It used to take days to determine from a blood sample whether an individual had Ebola, Volesky said. “Now that's determined in a few hours,” he added, reducing the chances that people waiting for diagnoses might infect each other with Ebola or another disease.

Of the nine labs in or near Monrovia, Volesky said, seven are DoD labs, one is a Centers for Disease Control-National Institutes of Health mobile lab, and the other is a European Union-donated mobile lab.

Liberia also has a permanent national reference laboratory that DoD and NIH have supported to help build the facility’s testing capacity. A reference lab is one that performs quality, high-volume or specialty testing of biological samples for physicians, hospitals and other laboratories.

DoD’s military response to the Ebola outbreak in hardest-hit Liberia is part of a whole-of-government response led by USAID.

In August and September, the early days of the U.S. response to the outbreak, some of the first people on the ground included a 28-member USAID Disaster Assistance Response Team, or DART team.

Team members -- from USAID, DoD, CDC, the U.S. Public Health Service and the U.S. Forest Service -- deployed to West Africa to coordinate and prioritize the government’s outbreak response.

Berger, the DART team lead in Liberia, said the team’s composition and size change according to needs on the ground.

“The size of our team varies … depending on which technical specialists we need, but we're at around 30 people. We have two CDC folks on the team but CDC itself has over 60 people in country working out in all the communities,” Berger said.

“We can draw on almost any agency within the U.S. government as needed to augment the capacity of the USAID mission and the embassy here to fight this battle with Ebola,” he added.

When the DART team first arrived they hit the ground running, Berger explained.

“At that time the [infection] curve was going up and nobody was sure if we were going to be able to break that, he added.

“We helped set up an [emergency operations center] so the government could do the kind of coordination it needed for itself and with the international community. We helped get safe burial teams out on the ground. We started working on supporting the [Liberia Institute of Biomedical Research] Lab and getting that back into shape,” Berger said.

When the Ebola treatment units were coming online, if they needed a generator the DART team went to Power Africa and got one. If they needed gravel, the DART team got that.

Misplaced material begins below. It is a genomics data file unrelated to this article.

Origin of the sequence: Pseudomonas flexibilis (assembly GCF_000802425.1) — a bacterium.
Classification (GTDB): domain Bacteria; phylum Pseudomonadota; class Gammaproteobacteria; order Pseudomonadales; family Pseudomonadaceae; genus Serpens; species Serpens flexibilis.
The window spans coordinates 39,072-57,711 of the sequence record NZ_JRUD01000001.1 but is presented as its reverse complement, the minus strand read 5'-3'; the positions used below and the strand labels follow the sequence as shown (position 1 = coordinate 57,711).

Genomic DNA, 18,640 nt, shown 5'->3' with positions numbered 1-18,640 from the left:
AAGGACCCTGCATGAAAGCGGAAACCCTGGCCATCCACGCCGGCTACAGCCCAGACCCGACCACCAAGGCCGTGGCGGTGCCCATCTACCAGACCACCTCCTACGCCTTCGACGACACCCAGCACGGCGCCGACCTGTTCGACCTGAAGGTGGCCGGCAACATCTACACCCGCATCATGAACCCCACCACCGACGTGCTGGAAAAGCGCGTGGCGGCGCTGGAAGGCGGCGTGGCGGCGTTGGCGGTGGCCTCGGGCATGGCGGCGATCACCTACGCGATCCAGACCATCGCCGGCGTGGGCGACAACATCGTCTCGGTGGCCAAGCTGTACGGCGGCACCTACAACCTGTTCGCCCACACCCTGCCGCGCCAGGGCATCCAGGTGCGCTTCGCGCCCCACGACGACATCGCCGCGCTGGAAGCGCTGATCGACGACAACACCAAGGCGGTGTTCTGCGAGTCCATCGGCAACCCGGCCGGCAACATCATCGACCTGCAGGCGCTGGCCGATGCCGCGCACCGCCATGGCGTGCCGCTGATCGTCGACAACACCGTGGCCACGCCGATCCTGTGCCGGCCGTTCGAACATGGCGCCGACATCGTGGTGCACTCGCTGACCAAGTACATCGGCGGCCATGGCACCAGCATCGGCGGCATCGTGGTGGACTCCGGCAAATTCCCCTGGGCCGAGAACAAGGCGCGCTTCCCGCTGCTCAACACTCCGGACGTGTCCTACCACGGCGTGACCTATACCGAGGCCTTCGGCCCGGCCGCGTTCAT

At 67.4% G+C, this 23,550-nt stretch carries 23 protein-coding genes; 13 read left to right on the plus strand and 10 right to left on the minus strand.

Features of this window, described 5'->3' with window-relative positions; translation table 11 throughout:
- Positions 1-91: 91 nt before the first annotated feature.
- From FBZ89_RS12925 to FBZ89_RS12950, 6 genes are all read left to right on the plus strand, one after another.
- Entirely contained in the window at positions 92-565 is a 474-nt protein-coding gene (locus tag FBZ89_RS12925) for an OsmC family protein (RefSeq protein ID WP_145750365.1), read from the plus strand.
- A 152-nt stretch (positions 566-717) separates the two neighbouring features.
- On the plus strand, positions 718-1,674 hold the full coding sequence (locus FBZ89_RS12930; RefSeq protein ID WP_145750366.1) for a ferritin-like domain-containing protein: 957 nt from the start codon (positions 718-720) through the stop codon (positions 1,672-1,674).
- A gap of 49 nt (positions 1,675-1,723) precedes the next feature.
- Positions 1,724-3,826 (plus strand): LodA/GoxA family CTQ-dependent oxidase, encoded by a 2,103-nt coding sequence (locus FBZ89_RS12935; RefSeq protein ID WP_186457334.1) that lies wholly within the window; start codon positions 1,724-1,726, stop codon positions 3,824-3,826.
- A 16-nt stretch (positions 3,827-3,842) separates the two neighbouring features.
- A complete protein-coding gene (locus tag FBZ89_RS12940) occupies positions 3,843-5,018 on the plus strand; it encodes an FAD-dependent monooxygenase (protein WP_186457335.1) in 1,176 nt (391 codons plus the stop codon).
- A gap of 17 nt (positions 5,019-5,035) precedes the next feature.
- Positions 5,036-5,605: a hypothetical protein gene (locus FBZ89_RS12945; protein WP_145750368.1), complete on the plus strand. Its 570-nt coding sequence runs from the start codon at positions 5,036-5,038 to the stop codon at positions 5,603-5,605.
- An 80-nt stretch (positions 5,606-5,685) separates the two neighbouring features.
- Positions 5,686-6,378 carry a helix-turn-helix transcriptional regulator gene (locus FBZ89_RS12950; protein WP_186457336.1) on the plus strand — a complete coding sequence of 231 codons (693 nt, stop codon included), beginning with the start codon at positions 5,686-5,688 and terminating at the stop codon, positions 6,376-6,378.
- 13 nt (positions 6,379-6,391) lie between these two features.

“We were working flat out,” he said. “Now we're working more with our partners, working on the community-care strategy, with partnerships that are building ETUs, getting public messaging out to change behaviors, and finding more NGOs and international partners to help with the clinical and management care of the ETUs.”

Berger said the U.S. response is everything it was meant to be – truly a whole-of-government response.

“We’ve brought every asset of the U.S. government to bear to fight this disease,” he said, “and there's been tremendous cooperation among all of the agencies. The coordination has been outstanding.”

On the ground, officials agree that much more work is needed.

“We are still very much at the beginning of this effort, although we've been all working very hard for many weeks, some of us for many months, on this issue,” Malac said. “It's nice to know that we’ve been able to have some impact on the curve, but until we have everything down to zero and we haven't had a case for a couple of months, none of us will be able to rest easily at night.”

For the members of Operation United Assistance, Volesky said the mission is going well.

“I can tell you without a doubt, they are all very proud to be here. They feel like they're making a difference. Everywhere I go soldiers, sailors, airmen and Marines are telling me they're happy to be here,” the general said.

“They can see confidence in the people's eyes here,” Volesky said, “so this is a great mission for all of our servicemen and women.”

(Follow Cheryl Pellerin on Twitter @PellerinDoDNews)